In the medieval woods of 1307, a gentle woodcutter and a spinsterly-type lived in a pristine cottage and shared a lonely life together, so lonely that in a moment of fraught miscalculation, the couple agreed to board Trina, a terrible person from Pascagoula, Mississippi.
Trina had a chainsaw tattooed above her bottom, and used “blow the roof off this motherfucker,” as a catchphrase, and repurposed the “welcome” bran muffins to break the only window in the cottage, and generally ignored her suffering lessors—except when the woodcutter taught her to flint a fire, a skillset she immediately used to burn down their pergola.
Having enough, the spinsterly-type suggested the woodcutter take the girl out to the deepest section of the woods, and bury her in a leafy grave. At first, the woodcutter dragged his boots.
“Accountability’s not really my thing,” he said.
An answer his wife found unacceptable: “You sandbagging penis-noodle.”
The woodcutter’s wife was willful, whereas he was not. One year, she cooked lemon pepper chicken for six contiguous months to win a fight he didn’t realize they were having.
The woodcutter soon agreed to his wife’s terms.
The woodcutter, whose heart still wasn’t really committed to murder business, resorted to subterfuge and an Ariana Grande CD to lure the terrible woman from Pascagoula, Mississippi into the deep woods. The two reached a clearing that the woodcutter used to hide from his wife while he pretended to cut wood, but was really drinking the last of their cooking sherry, which tasted pretty terrible.
Trina, having fulfilled her side of the bargain, advised the woodcutter to “Pony up, before I blow the roof off this motherfucker.” She immediately put the Ariana Grande CD into her Discman, and soon was butt-deep into a banger. She danced around the isolated clearing, gyrating her fanny so furiously, that her chainsaw tattoo seemed to the woodcutter to swim in the air. The woodcutter’s vision got blurry, his chest felt volcanic, and his axe slipped out of his hands, falling to the ground shortly before the woodcutter collapsed there.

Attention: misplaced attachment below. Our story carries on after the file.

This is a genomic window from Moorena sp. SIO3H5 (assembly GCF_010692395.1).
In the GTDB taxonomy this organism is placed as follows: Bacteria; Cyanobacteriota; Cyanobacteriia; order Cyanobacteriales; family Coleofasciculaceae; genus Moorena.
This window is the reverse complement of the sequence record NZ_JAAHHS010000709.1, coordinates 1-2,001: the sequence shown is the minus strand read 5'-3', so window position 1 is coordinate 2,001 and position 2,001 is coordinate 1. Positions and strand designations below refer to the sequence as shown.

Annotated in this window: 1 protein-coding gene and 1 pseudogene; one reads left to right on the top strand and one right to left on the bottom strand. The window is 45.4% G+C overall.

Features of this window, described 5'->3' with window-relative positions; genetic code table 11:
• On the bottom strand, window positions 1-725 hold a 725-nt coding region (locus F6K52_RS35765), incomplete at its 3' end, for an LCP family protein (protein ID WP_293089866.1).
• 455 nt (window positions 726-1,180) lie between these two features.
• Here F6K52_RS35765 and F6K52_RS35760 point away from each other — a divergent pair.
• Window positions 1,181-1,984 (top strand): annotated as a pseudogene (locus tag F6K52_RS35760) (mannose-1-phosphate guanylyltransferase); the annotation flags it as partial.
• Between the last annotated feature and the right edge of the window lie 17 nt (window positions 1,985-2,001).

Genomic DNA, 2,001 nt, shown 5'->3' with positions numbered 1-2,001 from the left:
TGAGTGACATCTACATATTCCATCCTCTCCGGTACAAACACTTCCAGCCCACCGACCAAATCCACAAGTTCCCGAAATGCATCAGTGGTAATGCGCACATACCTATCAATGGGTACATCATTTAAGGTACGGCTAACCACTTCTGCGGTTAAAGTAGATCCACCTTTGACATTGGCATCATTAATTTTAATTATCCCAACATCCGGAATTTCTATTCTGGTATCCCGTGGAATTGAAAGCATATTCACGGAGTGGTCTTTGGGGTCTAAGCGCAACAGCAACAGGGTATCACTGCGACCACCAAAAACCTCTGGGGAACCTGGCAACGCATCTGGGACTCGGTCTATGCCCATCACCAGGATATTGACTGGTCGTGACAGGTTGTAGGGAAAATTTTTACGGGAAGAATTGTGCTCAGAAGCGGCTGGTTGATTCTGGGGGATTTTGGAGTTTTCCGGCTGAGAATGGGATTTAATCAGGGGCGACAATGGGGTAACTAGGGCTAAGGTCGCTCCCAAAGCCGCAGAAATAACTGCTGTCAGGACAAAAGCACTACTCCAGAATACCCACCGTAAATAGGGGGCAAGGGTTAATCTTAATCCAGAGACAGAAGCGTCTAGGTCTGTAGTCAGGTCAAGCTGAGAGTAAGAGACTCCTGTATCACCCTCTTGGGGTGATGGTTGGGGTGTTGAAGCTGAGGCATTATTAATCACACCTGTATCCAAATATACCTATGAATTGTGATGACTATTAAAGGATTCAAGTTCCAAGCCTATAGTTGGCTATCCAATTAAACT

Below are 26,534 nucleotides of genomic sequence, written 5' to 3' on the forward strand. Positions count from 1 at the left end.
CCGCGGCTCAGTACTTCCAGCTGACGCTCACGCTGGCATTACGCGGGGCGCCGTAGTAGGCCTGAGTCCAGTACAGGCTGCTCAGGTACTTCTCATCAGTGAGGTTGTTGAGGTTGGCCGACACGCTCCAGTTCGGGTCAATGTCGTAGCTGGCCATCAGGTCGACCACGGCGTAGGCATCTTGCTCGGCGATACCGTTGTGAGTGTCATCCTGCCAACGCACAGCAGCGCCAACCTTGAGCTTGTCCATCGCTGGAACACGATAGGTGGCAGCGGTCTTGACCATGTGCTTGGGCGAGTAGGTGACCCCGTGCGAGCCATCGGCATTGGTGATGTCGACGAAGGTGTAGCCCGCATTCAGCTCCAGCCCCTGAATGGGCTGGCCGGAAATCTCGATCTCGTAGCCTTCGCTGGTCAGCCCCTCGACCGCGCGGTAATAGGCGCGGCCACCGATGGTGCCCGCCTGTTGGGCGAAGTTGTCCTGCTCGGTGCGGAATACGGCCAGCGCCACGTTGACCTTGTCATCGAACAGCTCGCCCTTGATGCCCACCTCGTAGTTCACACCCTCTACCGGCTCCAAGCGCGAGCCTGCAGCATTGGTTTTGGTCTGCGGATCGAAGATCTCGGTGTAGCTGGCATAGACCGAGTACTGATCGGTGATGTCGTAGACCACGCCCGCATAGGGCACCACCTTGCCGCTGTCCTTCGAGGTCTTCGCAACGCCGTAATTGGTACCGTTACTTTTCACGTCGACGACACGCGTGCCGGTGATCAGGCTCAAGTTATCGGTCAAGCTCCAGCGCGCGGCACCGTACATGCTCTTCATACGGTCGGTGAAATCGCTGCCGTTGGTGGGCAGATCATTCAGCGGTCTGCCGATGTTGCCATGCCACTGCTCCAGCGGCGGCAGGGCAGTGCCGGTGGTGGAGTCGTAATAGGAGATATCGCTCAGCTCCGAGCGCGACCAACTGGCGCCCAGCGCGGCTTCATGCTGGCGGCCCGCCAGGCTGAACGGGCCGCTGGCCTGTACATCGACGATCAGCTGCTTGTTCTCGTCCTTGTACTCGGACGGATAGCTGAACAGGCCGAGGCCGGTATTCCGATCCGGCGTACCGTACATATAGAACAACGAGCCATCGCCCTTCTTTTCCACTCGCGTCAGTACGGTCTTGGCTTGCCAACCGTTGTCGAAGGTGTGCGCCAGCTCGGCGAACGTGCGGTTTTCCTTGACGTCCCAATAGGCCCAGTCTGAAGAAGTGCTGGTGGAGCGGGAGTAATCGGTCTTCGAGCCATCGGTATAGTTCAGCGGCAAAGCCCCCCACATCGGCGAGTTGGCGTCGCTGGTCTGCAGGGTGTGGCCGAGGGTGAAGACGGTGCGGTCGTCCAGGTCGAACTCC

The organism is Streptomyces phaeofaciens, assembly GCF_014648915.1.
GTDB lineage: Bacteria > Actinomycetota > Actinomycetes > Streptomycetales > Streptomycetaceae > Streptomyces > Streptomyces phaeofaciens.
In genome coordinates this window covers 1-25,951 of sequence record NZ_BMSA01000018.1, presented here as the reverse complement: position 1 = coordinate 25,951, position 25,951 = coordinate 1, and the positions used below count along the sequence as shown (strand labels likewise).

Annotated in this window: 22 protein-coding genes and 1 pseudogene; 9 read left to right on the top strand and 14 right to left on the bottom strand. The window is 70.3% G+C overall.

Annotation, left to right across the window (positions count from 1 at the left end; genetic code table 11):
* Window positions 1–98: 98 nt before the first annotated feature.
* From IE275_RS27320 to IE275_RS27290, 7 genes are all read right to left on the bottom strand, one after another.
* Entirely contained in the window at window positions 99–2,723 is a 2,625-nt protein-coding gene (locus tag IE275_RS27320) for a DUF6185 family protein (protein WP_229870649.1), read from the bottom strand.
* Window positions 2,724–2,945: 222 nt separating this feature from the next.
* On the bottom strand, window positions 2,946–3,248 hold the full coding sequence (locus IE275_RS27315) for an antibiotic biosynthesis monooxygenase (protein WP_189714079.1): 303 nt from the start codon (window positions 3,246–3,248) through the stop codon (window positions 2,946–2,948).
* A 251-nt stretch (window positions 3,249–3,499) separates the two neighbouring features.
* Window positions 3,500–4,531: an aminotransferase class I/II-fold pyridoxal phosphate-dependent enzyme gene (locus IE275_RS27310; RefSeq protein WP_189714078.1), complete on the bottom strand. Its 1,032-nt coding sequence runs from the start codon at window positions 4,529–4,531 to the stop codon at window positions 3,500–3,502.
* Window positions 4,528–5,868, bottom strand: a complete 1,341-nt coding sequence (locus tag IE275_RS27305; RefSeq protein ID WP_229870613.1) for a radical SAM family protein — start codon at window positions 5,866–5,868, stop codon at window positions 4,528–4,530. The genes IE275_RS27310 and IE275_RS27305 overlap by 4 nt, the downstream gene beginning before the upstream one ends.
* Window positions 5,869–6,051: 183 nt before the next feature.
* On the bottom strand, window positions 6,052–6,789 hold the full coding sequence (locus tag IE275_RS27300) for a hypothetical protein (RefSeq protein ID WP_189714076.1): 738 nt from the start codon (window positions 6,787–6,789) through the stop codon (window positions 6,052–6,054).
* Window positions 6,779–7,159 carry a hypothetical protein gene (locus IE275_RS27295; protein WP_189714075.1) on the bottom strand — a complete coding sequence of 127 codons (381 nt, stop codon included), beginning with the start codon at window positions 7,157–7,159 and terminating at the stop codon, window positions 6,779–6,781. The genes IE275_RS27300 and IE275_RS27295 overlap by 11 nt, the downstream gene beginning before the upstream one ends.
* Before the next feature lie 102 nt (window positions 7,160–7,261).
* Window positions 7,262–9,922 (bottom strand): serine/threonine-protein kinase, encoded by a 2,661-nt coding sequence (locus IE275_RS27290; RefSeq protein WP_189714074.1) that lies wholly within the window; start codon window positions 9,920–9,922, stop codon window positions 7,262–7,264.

Groggily waking up alone in the clearing, the woodcutter understood two things: Trina had stolen his wallet; his murder-mission had gone south.
When the woodcutter returned home to his wife cooking turkey sliders, he played it cool as a cucumber. “I went totally feral out there,” he said, adding a thousand yard stare, which instead made him look like he’d eaten the bran muffins, rather of secreting them in the outhouse as usual. The woodcutter sat in his uncomfortable seat, rotating his wife’s mirthless sliders behind his lips, and he experienced—perhaps for a reason unclear to even himself—a beatific vision from his future exactly as it might occur: a Trina letter posted Key Largo, a pair of purple underwear that smelled like coconuts, palm trees, and freedom, a benediction of gift-panties that he’d stand holding as gently as a newborn babe, holding for so long his wife would certainly spot him and think, Here is a man who will soon know regret.
Mike Itaya lives in southern Alabama, where he works in a library. His work appears or is forthcoming in Oracle Fine Arts Review, The Airgonaut, Bending Genres, decomP Magazine, and Queen Mob’s Teahouse.